PNNL Technology at ARPA-E Energy Innovation Summit
Exhibits include PNNL research and development for energy independence and electricity infrastructure
Where will the future of energy technology take us? PNNL joins researchers and professionals from over 25 countries and 47 states at the ARPA-E Energy Innovation Summit to share innovative ways of addressing America's energy challenges through technological advancements. The event’s 8th annual conference and showcase takes place February 27 to March 1 at the Gaylord Convention Center in National Harbor, MD.
The summit's Technology Showcase will feature more than 300 energy technologies, including several projects and tools from Pacific Northwest National Laboratory.
PARTNER PAVILION BOOTH
PNNL — Booth 711
Visit PNNL's Partner Pavilion booth to speak with our researchers and learn about our work in the energy and environment space. Our research areas include battery chemistry, biofuels and biochemical, grid-scale energy storage, processing of lightweight metals and alloys, soft and permanent magnets, fuel cells, HVAC technologies, power grid analytics and operation, and distributed controls for the grid and buildings.
Our Partner Pavilion booth features several topics, including:
PNNL researchers are developing technologies and capabilities to increase energy efficiency in the transportation sector, ranging from fuel additives to alternative fuel infrastructure to vehicle sharing methods. One technology that we’ve developed, a motor oil additive, improves fuel economy by two to four percent. A second technology we’ll be showcasing provides a 25 percent cost savings in the liquefaction of hydrogen through magnetocaloric cooling. Our third showcase technology is an approach for increasing high-occupancy vehicle use using real-time traffic patterns and individual requests.
Energy storage systems can be used to mitigate the variability between renewable power generation and demand, helping to maintain electric grid stability. However, current technologies for storing energy, like batteries, are still costly. Residential and commercial building systems—such as water heaters, refrigerators, and air conditioning units—are untapped energy management resources due to their flexibility in managing energy consumption and peak demand. When coupled with a software-based solution, this infrastructure can serve as a virtual battery to provide a low-cost, smaller-scale energy storage investment option for utilities. PNNL researchers are leading an effort to understand the capacity of these storage systems, including decision-support tools that guide building owners and utilities in identifying these potential resources and evaluating associated investments.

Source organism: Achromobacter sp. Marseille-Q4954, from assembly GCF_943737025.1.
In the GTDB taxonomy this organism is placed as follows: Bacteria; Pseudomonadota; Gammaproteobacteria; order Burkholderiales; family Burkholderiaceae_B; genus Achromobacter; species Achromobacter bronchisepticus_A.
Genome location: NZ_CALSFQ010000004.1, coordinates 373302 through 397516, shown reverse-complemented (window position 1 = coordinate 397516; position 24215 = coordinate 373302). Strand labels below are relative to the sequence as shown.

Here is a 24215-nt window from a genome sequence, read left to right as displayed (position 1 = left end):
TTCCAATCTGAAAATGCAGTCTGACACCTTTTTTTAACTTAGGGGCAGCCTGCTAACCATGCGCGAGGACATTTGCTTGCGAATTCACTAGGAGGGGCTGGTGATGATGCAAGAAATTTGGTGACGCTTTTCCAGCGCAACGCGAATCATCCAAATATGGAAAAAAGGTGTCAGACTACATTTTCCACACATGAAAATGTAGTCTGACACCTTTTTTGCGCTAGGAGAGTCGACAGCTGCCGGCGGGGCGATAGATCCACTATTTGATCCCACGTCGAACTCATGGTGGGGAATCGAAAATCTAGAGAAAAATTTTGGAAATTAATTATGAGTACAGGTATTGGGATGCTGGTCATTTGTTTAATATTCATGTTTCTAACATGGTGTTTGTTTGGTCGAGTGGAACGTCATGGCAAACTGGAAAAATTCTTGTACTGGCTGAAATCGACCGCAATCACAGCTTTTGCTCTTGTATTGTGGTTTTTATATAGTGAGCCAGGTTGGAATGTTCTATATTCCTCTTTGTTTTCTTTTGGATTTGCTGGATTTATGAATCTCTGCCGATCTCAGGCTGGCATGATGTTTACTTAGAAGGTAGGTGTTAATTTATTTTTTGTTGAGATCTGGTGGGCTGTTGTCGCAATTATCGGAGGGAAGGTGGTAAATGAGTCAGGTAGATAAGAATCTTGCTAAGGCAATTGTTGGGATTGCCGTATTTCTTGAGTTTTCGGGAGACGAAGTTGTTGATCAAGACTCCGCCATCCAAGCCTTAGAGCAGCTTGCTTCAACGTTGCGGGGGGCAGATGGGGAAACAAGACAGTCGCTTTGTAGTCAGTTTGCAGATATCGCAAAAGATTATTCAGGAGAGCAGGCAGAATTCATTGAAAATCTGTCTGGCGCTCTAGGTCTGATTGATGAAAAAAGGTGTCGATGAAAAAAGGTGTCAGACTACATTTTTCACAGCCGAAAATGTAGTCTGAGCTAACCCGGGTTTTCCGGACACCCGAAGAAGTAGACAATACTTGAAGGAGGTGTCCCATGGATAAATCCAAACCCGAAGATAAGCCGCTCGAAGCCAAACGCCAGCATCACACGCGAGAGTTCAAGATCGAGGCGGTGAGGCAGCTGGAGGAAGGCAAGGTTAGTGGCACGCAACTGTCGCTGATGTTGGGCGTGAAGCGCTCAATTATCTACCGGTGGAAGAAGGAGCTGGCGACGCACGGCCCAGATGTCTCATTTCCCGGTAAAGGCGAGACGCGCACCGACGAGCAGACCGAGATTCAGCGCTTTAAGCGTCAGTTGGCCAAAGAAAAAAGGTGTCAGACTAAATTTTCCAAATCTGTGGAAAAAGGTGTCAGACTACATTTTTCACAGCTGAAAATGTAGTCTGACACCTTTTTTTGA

EXHIBIT FLOOR BOOTHS
The power modeling community is in need of robust, transformational models and scenarios to address grid complexity today and into the future with a large-scale, dynamic, open-access system that will support the on-line power operations community. To meet this need, PNNL and the National Rural Electric Cooperative Association (NRECA) are teaming up to develop an integrated, user-defined solution known as Data Repository for Power System Open Models with Evolving Resources, or DR POWER. DR POWER will serve as a repository for modern grid models and datasets to support the power operations community.